The government measures intended to reduce the spread of the novel coronavirus have caused major interruptions to thousands of businesses across the country, many of whom have had no choice but to seek an arrangement with their landlord to reduce or defer the rent payable for their business premises. Others have simply declared that they are unable to pay rent whatsoever.
Incentives for Landlords
First and foremost, landlords will be keen not to lose their tenant in the current market, for a number of reasons. Although the government announced business rates holidays for businesses in the retail, hospitality and leisure industries, they did not announce an extended holiday for empty property rates. As a result, landlords will become liable for business rates if they lose their tenant. It could be some time before a landlord is able to find a new tenant, meaning that an income producing asset could quickly become a significant liability. For many landlords, this alone may be sufficient incentive to agree a rent reduction with a tenant.
Additionally, government measures have limited the use of the usual remedies available to landlords for non-payment of rent. Under the Coronavirus Act 2020 passed in late March, landlords do not have a right to forfeit a lease for non-payment of rent until 30 June 2020. Subsequently, the government announced additional temporary measures to combat aggressive tactics being employed by some landlords. The use of statutory demands and winding up petitions for non-payment of rent has been suspended until 30 June 2020. The use of Commercial Rent Arrears Recovery (CRAR) has also been curtailed until 30 June 2020, unless the tenant owes 90 days of unpaid rent.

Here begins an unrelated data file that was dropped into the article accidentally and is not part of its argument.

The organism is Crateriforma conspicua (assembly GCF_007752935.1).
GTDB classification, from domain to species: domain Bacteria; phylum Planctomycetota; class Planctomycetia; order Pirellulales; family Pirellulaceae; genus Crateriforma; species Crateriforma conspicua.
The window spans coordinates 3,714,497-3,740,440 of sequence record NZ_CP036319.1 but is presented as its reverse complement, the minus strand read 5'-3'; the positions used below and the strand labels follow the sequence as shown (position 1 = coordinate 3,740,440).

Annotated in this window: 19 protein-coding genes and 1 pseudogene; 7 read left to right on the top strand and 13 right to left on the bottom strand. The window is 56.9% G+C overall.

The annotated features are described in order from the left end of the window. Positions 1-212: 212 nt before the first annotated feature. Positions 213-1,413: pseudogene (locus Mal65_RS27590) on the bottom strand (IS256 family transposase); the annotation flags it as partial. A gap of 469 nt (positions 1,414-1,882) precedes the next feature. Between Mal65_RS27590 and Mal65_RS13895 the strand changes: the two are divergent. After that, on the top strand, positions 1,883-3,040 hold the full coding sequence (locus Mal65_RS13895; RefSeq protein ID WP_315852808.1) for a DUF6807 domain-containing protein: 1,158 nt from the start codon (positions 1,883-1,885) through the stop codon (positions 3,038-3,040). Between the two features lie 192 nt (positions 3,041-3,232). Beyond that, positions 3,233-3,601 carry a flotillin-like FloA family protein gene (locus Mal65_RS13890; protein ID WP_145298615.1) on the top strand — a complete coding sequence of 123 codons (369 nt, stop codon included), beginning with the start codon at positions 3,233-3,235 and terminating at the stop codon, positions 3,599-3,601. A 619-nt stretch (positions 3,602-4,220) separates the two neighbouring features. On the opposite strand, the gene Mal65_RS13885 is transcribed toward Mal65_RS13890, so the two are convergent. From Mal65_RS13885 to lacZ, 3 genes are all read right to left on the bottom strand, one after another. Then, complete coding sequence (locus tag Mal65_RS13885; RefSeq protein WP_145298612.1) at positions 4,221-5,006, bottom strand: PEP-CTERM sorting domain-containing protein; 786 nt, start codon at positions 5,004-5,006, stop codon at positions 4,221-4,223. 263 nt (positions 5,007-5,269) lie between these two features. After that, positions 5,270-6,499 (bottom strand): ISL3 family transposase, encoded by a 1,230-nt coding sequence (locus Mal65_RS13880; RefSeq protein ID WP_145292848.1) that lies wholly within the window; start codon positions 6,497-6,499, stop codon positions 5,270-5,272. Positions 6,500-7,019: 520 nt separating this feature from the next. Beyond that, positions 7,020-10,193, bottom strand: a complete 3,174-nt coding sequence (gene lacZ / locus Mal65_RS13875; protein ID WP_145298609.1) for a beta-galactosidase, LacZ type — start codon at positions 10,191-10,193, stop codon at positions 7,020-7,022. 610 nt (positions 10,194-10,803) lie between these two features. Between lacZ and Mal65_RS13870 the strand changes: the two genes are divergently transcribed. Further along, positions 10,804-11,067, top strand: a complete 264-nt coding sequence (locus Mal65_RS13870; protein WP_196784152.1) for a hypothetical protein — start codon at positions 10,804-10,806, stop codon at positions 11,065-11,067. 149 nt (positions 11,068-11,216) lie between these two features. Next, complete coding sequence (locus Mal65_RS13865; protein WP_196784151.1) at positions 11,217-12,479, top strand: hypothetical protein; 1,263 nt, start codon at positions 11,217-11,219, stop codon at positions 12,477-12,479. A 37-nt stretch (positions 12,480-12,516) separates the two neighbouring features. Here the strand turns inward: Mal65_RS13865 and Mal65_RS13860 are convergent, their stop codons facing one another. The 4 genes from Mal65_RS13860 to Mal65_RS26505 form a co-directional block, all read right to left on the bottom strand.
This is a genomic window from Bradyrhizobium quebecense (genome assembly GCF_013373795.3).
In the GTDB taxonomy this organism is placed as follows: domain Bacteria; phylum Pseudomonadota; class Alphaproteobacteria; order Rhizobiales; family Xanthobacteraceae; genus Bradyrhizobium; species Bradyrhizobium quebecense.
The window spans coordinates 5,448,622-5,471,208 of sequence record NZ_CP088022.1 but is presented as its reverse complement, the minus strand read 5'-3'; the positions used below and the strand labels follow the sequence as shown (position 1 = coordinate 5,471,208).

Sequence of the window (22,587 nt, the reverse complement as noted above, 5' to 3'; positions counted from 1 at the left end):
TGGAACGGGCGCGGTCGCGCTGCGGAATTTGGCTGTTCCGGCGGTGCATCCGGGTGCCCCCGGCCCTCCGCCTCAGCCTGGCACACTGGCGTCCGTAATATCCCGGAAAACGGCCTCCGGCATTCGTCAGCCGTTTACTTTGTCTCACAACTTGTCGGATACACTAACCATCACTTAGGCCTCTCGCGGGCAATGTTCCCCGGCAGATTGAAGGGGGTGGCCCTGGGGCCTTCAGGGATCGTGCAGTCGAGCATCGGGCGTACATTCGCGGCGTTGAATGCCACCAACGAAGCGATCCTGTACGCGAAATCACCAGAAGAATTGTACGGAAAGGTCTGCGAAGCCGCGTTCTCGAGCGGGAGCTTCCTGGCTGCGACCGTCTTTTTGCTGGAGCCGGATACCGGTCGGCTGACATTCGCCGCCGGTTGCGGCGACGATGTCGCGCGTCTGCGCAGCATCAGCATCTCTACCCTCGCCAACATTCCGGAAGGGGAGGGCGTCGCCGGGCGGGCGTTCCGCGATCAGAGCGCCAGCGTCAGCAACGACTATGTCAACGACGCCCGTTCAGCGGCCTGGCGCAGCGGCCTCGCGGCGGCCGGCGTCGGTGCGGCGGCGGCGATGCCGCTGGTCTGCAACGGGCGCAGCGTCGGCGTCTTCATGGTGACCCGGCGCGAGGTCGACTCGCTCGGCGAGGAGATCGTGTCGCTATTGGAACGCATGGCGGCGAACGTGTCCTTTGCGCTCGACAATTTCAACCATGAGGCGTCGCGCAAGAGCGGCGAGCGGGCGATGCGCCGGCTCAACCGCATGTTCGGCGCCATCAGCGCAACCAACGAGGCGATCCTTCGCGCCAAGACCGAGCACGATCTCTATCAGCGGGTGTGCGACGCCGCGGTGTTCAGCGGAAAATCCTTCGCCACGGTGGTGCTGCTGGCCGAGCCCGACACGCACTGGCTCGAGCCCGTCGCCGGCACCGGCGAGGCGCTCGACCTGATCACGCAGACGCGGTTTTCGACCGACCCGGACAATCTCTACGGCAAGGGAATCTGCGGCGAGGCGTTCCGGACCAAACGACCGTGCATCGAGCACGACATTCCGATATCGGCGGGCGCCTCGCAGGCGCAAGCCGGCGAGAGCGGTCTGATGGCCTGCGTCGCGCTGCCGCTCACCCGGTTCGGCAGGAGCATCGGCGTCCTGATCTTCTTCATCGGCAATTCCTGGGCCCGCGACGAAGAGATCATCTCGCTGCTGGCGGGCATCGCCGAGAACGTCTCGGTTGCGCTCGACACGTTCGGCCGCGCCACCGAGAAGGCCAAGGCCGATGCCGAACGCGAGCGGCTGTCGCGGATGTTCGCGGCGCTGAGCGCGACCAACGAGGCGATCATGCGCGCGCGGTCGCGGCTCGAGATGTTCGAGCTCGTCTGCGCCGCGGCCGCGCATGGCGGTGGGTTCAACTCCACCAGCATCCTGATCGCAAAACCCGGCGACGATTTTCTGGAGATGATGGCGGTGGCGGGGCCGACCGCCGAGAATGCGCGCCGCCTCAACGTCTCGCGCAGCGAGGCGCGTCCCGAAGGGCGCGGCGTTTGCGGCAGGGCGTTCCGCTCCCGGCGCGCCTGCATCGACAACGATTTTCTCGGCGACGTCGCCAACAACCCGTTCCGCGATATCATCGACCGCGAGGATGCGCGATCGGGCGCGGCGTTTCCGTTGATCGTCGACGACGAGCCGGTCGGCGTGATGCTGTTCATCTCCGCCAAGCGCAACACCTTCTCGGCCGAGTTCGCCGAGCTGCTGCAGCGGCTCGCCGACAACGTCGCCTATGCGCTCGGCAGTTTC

By these measures, the government seeks to encourage landlords and tenants to reach accommodations to cover the period of restrictions. Many landlords have been prepared to agree a compromise with their tenant and, indeed, have used it as an opportunity to extract concessions from the tenant in doing so, such as asking the tenant to give up a forthcoming break clause.
Can a Tenant refuse to pay rent?
There has been some discussion within the legal profession about whether tenants may have a legal right to withhold rent, irrespective of the suspension of landlord remedies. The argument for a right to withhold payment is that the government-imposed closure of many commercial premises has frustrated the essential bargain of the lease, i.e. that the landlord gives the tenant exclusive use of land in return for rent. On this basis, so goes the argument, the lease should be treated as temporarily frustrated until the closure is lifted, to ensure that each of the landlord and tenant is equally affected. Although there may be some relevant legal precedent from Hong Kong courts during the SARS pandemic in 2003, each lease would need to be considered on its own terms, and it has not yet been tested in the English courts in relation to the current Coronavirus regulations. Tenants would therefore be advised to try to reach an agreement with their landlord first before considering this more drastic option.
Could building insurance cover the Pandemic?
Tenants contributing towards the insurance cost of the building usually have the right to inspect the insurance policy taken out by the landlord. In some cases, the insured risks covered by the policy may include a pandemic. This would mean that certain clauses within the lease would be activated, including a suspension of rent.
Some tenants may also have business interruption cover, but this usually relates to property damage and is thought to be unlikely to be triggered by the pandemic.
How should the parties document any agreed terms?